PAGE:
Reply by Rayven
Becoming a traditional surrogate mother is huge. Unlike women like me who are gestational surrogates, a traditional surrogate mother gives her own eggs, her own actual baby to the intended parents to raise. It is most definitely NOT for everyone.

It is very important at this stage, so soon before your attempts begin, that you have someone to talk to. Do you have close friends who would understand if you talked this thing through? Or perhaps a medical professional? Counseling should be covered by your intended parents in your contract. If it is unclear, speak to your attorney about it.

Do not go into this with these feelings. See if they can be worked out, and if not, maybe surrogacy is not right for you. Yes, it would be uncomfortable to get to this point in a journey and change your mind, but it is preferable that you do so now, and not while pregnant with someone else’s baby.

Many surrogate mothers DO regret it. And unfortunately, this is not something you can go back and change after its done.

On a personal note, I have never had any cold feet, never felt an instant’s hesitation with any part of the process. But then, I am a gestational surrogate. Traditional surrogacy is very very different.

You need to talk with someone. Please do so.

Best wishes to you!

I was Adopted, but I didn’t want to Adopt

…from a reader

I was adopted as a child, my parents decided to adopt because they were getting older and couldn’t afford expensive fertility treatments. When I started dating and finally met the right guy we we’re married with the hopes that we could later have children.

My husband has great job benefits and we wanted to have kids as soon as possible. So we started about a year after we got married, I was off birth control and having a great time with the intent to conceive. I got my hopes up each time I reached for a pregnancy test.

Each month that passed I felt more and more anxious. I never knew my birth mother so I wasn’t sure of her genetics or what problems she had that I could inherit. It seemed that everywhere I went there were babies – babies at the grocery store, the mall, strollers up and down every sidewalk. I would turn on the TV and see nothing but commercials about diapers or baby formula.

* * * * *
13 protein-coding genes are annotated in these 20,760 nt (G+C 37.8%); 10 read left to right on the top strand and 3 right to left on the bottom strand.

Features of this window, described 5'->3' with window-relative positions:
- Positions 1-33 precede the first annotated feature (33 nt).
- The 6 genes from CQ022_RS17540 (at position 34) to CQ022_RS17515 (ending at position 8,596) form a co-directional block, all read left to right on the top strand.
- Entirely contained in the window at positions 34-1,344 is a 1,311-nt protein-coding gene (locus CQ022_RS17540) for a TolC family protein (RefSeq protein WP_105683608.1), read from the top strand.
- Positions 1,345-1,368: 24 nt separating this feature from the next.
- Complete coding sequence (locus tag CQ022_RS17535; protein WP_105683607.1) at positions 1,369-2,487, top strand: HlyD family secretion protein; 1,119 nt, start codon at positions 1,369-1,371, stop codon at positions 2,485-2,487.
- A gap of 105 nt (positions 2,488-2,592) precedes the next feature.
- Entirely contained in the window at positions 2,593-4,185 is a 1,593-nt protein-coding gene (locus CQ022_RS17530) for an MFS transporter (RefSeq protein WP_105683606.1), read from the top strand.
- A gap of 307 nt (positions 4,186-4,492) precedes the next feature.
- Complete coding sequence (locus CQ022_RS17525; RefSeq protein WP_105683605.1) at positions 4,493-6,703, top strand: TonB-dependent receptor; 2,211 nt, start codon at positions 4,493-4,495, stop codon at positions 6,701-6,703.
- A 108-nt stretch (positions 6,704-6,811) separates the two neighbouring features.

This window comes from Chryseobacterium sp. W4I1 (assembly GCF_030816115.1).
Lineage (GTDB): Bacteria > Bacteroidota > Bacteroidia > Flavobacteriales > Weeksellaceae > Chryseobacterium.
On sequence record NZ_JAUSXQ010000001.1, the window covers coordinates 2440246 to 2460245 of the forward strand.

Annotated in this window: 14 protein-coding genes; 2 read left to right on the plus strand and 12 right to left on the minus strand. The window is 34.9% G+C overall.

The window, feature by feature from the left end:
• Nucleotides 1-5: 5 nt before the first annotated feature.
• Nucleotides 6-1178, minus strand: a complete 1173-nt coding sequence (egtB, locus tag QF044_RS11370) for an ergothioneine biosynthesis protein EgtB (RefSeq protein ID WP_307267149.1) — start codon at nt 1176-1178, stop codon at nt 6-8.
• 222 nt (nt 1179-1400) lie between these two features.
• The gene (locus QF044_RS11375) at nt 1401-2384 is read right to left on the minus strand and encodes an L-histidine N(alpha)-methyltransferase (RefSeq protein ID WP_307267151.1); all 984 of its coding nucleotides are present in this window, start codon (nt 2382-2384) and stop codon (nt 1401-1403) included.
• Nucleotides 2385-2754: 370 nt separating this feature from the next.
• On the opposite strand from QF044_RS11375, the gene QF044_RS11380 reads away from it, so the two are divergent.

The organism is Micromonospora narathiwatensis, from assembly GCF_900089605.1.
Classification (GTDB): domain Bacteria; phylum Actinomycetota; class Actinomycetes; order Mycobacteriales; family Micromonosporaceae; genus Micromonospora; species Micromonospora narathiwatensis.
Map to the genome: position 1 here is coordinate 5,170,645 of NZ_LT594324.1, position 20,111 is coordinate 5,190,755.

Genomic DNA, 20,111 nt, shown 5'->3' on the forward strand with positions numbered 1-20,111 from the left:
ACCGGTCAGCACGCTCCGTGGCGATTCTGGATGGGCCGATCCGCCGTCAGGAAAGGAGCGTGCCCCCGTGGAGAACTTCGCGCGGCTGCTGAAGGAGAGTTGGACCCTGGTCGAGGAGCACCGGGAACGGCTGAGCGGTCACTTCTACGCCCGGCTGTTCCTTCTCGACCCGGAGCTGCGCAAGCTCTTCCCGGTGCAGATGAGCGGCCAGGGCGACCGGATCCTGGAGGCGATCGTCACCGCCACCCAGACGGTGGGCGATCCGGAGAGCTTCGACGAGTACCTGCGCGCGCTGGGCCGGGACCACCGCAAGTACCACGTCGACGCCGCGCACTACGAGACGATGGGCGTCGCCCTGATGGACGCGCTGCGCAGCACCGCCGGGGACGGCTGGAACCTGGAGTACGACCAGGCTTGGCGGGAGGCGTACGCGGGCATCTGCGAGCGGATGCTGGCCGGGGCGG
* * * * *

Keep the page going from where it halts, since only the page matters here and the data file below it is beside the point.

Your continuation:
To make things worse it seemed that all of my friends were having kids or getting pregnant. One close friend of mine got pregnant on accident and was bragging about how pleasant of a surprise it was. I was jealous and had what I would call “Baby Fever”.

After a year and a half of futile efforts my husband and I were persuaded to visit a fertility doctor. After a few tests he determined that my body wasn’t producing enough eggs and my uterine lining was too thin to support the environment of a fetus.

I was crushed and found myself moping about the house. Of course I could still adopt kids if I wanted to, we were both stable and qualified to adopt. It’s just that I wanted my child to have a birth mother and father. I never had the chance to know mine and wanted to pass on my and my husband’s family heritage.

We had several treatments from the doctor. I was prodded, poked, injected, and had to take several pill “cocktails”. My family was concerned and thought that it wasn’t “natural” what I was doing. They assumed I was trying to fool “mother nature”. All I wanted was kids and I was willing to do anything to get them.

After a year and a half of expensive and draining treatment I had bothered to stop testing myself to see if I was pregnant. A month or two later I noticed I was sick in my stomach in the mornings and my period was late.

Nervousness and anticipation crawled around in the back of my head as I waited for that little stick to let me know if I could achieve my dream. In my excitement I gave the stick to my husband and waited for him to read me the results. With baited breath he announced that we were a positive. I could feel a relief rush through my body and my heart beating a thousand miles a minute.

Finally I was able to go shopping for little baby booties and participate in the great selection of a crib and baby toys. I’d be able to paint what would be the “babies” room. Little did I know my fertility treatment would bless me with twins considering I had started to release more than one egg. I didn’t mind though because I considered it to be a makeup for the three years I desperately tried to get pregnant.

I’m extremely happy with my decision to use fertility treatment to help me. I guess if the treatment didn’t end up working I’d eventually adopt or attempt surrogacy. I’ve always wanted children, and now I feel so blessed to have that gift.

Does my blood have to match for my baby to be carried in someone else?

by Heather
(Fredericksburg, VA)

I have had 3 miscarriages. I’m ready to become a mother. My Question is my friend has offered to carry for me.My heart breaks everytime my period is late or different. I would love to carry my baby myself but I can’t seem to carry to term and it’s killing me. I’m ready now for a baby.

Reply by Rayven

Usually, the blood type of a surrogate mother does not need to match an intended mother in order for a surrogacy to occur.

Occasionally, an intended mother may have a medical condition which requires specific blood types, but these intended mothers are aware of this requirement based on their own fertility efforts.

Speak with your fertility specialist.

Best wishes!